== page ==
But they would be in a world of hurt if Alex couldn’t find water, and soon. The stream was back the way they’d come, but there was no way she was retracing her steps, not with those kids out there. They just had to hope another stream intersected the trail, because, at this rate, the river was still three days out. Not good.


Now, Ellie asked, “What about food?”


“We’ve got Jell-O and the power bars.”


“But I ate one.”


“It’s okay, Ellie. You were hungry, it’s fine.”


“I stole it.”


She decided on a different tack. “When we get to the river, we’ll fill up our water bottles and catch a couple fish.”


“But you said fishing would slow us down.”


“Well, not necessarily. If we’re stronger, we’ll move faster. You’ve got the rod and lures, right?”


“Uh-huh.” Ellie’s voice was so drained of color it sounded transparent as glass.


“So we’re set.”


“What if they’re not biting?”


“They’ll bite.” Then she thought of something. “Your grandpa took you out of school to go hiking, right? So when were you supposed to go back?”


“To school? Um … Tuesday.”


Today was Saturday. “Which means you’d have to get back on Monday, latest. So, is there anyone at your house?”


“Just Mrs. Pierce. She lives next door and takes in the mail and does stuff with the lights.”


“So there you go. If you guys don’t show up by Monday, Mrs. Pierce will get worried. She’ll probably phone the rangers at the park entrance or maybe the station. I wouldn’t be surprised if the rangers know all about you by the time we get there.”


“Won’t anyone worry about you?”


“Sure, but not for a while.” It occurred to her then that without her watch, she might easily lose track of the days. One more thing to worry about. Maybe notch a stick …


“What if Mrs. Pierce doesn’t worry? What if it takes her a couple days?”


“Well, you worrying about her not worrying won’t help. Don’t sweat it. Come on, try to get some sleep.”


“I can’t.” A rustle as Ellie squirmed. “These leaves are itchy.”


“Try.”


“But what if … what if that girl … what if they …?”


“They won’t. It’ll be okay.”


“But how do you know?”


“Because we ran a long time and they didn’t come after us and now it’s dark. If they were going to chase us, they’d have done that already.”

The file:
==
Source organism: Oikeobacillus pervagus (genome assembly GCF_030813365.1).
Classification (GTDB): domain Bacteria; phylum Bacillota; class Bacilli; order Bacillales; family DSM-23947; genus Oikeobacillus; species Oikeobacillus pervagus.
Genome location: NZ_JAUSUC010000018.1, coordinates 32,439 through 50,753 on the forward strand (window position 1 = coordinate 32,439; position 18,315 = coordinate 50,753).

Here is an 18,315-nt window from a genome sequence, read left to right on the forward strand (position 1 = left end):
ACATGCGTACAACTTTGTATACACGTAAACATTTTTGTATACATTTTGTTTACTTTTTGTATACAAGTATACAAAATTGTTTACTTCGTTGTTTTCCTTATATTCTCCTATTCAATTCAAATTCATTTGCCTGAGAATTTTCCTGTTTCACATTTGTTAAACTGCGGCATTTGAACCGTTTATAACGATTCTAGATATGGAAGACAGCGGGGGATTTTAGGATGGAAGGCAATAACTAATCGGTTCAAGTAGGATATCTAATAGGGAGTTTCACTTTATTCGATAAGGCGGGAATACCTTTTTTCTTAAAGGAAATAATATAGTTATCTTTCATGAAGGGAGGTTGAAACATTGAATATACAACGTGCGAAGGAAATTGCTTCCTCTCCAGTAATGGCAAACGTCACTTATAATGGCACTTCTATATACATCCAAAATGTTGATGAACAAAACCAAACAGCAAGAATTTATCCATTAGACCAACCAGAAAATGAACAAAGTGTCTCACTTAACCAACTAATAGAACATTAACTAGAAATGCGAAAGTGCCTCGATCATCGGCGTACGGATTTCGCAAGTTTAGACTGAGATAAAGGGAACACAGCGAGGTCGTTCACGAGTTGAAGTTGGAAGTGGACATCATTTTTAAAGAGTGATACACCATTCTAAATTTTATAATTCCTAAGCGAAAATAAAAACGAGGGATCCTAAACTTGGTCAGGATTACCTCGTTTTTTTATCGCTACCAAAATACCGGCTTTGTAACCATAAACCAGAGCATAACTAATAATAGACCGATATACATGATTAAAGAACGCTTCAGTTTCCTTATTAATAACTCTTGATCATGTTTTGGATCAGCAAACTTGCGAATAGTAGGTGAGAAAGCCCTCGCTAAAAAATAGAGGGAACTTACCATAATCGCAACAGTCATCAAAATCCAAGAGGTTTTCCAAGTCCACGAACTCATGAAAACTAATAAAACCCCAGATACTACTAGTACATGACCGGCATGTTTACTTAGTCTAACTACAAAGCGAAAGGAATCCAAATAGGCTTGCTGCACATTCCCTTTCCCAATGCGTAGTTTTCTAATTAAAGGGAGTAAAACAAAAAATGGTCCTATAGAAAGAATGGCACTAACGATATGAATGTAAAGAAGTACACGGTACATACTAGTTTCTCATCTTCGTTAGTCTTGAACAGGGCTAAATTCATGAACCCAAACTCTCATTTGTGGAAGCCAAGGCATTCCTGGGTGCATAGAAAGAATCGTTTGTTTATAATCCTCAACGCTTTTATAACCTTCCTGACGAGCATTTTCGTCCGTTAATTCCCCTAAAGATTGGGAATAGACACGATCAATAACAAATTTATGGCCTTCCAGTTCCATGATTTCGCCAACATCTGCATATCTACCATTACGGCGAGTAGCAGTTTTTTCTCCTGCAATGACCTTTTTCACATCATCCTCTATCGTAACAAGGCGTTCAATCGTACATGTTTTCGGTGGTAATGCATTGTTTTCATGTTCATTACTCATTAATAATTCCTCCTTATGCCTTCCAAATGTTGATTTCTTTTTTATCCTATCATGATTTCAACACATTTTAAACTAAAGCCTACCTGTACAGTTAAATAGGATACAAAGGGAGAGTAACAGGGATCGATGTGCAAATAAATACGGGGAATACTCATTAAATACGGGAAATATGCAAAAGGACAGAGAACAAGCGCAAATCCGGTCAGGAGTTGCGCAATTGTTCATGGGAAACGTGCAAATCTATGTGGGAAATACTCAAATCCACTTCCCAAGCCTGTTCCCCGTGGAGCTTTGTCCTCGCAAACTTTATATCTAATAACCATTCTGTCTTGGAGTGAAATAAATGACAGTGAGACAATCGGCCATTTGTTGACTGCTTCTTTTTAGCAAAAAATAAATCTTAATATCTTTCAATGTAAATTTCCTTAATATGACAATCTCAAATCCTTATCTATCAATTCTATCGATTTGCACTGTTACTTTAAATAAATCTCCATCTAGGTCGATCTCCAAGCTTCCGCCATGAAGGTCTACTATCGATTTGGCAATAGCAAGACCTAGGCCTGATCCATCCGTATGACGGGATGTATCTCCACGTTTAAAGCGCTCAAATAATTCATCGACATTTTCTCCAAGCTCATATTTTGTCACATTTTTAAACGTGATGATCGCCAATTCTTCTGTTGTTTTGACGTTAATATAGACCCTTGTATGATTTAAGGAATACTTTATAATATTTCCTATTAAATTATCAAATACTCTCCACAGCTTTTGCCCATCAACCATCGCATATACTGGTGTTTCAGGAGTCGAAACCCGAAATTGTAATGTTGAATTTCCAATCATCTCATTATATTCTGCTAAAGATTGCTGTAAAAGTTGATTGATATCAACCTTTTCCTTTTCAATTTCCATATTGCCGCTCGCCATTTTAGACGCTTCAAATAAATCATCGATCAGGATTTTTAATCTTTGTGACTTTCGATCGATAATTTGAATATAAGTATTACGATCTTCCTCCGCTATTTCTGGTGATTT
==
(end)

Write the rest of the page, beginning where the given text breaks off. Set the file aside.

Pause. “Why were they doing that? Why were they—”


“I don’t know.” Maybe the brain-zap made the kids go crazy, like the deer and the birds. But the birds were back to normal and so was Ellie, and eating people was way, way out there. Just thinking about it stroked gooseflesh from her skin and set her teeth. Had those kids killed that woman? They must have. She looked pretty old, like fifty or sixty, so between the two of them, taking her down might have been easy. Alex could almost see the movie in her mind, like one of those Animal Planet videos: the kids attacking, pouncing, swarming over the woman, tearing open her belly, ripping out her throat with their teeth.


God, just like animals. She shuddered at the thought. And what was with that stink? It smelled like … she didn’t know … roadkill, yeah, but it was a really old smell, too. No, old wasn’t the right word either.


The kids smelled … wild. They were wild. They were like zombies—only alive instead of coming back to life. Or maybe they had died and then …? No, no, that couldn’t be right. Could it? God, she didn’t know. All she knew was their electronics had fried and so had their brains. The brain-zap hit them all: the animals and these kids and her and Ellie. Until now, she’d thought that she was the only one who’d changed—a stupid assumption, but she just hadn’t had anything to go on. Hell, she’d never stopped to consider that the zap might cover a big area: not just the mountain but the valley, too. The mountain was, what, five miles back? So, if the zap was a circle, say, with a radius of five miles, square that and times pi and …


Oh my God. Her breath caught. Eighty square miles? The Waucamaw was huge, almost four hundred square miles. If she was right, that zap hit a fifth of the wilderness—a lot of land. And how many people? This far north, the fall colors were past peak by a good week, which meant that tons of tourists already had come and gone.


And what was with those kids? They’d changed in a way that was different from her.


Or maybe not. She remembered how Ponytail Blonde had tested the air. What if their sense of smell sharpened, too? What if that’s the first step?


Her restless mind strayed back to those gunshots. For the first time, she considered that maybe the question wasn’t what those guys had been shooting at, but who.


Was that going to happen to her? God, she’d put a bullet in her head first. But what if she didn’t notice until it was too late? Worse, what if she didn’t want to stop the change? What if she didn’t care?


“Alex?” Ellie’s voice floated out of the dark. “Is what happened to those kids going to happen to us?”